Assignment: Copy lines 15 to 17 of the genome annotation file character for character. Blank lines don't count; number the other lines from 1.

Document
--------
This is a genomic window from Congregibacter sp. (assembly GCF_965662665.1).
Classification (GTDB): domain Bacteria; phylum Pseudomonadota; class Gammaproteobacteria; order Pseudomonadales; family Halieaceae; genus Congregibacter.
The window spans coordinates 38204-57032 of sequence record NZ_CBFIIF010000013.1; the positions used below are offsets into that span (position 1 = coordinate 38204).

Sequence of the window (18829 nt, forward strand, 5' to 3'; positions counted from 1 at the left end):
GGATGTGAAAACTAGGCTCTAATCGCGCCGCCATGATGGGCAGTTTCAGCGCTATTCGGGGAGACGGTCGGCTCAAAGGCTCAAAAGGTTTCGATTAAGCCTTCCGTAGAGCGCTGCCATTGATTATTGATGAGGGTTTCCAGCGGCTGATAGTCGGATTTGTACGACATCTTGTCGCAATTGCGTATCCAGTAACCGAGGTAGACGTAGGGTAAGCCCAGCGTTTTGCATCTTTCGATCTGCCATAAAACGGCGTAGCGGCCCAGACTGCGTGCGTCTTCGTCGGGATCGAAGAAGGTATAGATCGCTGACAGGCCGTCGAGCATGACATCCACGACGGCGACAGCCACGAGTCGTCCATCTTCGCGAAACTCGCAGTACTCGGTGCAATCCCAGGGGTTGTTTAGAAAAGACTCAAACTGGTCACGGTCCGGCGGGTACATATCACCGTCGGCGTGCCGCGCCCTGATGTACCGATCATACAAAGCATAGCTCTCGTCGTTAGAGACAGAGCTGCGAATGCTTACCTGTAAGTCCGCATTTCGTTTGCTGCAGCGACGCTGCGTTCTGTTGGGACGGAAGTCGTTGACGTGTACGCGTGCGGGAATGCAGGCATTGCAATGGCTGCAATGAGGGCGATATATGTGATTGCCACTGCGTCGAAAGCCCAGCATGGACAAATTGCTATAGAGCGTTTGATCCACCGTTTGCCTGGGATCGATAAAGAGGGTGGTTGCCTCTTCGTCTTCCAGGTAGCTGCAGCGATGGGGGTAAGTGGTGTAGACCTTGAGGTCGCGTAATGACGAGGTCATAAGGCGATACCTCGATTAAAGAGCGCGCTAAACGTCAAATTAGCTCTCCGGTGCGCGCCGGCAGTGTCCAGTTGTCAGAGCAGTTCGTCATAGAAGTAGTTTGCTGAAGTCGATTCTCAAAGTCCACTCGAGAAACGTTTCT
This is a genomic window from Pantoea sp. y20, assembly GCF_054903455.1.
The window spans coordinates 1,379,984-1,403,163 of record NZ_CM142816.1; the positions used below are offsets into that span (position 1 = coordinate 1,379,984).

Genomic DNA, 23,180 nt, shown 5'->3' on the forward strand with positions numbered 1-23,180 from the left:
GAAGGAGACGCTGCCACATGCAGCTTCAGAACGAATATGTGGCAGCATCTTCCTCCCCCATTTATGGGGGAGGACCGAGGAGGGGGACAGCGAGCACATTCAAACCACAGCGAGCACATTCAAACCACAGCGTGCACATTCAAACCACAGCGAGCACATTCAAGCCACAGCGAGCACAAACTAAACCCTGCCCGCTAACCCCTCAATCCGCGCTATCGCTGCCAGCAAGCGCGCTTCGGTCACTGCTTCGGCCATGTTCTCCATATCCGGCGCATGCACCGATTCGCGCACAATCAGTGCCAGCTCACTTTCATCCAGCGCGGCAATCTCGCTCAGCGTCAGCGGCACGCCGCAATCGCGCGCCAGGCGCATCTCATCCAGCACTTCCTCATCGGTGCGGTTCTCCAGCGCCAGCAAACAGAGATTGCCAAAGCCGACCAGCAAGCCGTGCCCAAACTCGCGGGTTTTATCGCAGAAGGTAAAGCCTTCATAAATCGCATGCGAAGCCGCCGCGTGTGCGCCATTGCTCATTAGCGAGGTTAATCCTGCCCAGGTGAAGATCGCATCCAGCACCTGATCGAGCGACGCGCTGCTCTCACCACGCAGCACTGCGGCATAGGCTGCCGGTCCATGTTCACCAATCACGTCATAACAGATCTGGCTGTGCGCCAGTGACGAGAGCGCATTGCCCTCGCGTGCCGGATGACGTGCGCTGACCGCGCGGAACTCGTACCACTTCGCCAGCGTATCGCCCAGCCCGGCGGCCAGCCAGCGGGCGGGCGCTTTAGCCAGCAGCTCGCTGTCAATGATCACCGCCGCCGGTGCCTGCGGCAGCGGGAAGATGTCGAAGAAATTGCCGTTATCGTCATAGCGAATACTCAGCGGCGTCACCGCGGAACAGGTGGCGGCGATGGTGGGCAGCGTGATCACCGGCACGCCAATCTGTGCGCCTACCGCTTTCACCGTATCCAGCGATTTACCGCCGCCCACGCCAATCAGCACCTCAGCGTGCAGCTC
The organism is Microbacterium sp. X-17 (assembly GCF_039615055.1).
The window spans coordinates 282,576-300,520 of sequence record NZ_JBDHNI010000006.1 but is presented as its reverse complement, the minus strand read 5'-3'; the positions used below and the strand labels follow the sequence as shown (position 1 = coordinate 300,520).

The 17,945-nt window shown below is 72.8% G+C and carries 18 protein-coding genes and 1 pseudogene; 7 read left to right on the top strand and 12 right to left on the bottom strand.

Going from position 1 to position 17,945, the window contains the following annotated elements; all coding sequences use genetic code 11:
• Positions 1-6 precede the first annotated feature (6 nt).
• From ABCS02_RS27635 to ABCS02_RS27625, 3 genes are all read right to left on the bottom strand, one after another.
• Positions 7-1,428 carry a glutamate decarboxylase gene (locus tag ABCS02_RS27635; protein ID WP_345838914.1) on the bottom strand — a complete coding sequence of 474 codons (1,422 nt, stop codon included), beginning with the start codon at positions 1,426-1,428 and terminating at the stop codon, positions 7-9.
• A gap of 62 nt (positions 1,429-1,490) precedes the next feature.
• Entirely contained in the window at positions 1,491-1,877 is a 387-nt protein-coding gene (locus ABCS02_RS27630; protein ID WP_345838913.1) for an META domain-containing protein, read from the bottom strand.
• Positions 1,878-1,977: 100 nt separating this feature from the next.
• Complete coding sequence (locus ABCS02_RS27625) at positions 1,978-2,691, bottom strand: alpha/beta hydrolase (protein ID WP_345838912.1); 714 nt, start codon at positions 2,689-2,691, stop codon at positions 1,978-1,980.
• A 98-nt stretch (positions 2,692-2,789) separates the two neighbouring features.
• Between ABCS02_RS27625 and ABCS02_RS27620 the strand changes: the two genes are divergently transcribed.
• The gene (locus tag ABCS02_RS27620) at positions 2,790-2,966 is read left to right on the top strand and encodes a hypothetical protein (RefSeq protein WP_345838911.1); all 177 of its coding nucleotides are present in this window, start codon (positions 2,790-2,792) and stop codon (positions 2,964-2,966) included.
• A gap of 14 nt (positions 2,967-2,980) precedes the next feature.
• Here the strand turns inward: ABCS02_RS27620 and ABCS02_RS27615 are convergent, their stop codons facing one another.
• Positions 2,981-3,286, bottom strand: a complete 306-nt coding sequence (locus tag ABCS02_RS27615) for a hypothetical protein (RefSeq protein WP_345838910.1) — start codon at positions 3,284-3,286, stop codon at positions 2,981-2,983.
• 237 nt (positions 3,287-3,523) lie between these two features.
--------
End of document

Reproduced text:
• From ABCS02_RS27635 to ABCS02_RS27625, 3 genes are all read right to left on the bottom strand, one after another.
• Positions 7-1,428 carry a glutamate decarboxylase gene (locus tag ABCS02_RS27635; protein ID WP_345838914.1) on the bottom strand — a complete coding sequence of 474 codons (1,422 nt, stop codon included), beginning with the start codon at positions 1,426-1,428 and terminating at the stop codon, positions 7-9.
• A gap of 62 nt (positions 1,429-1,490) precedes the next feature.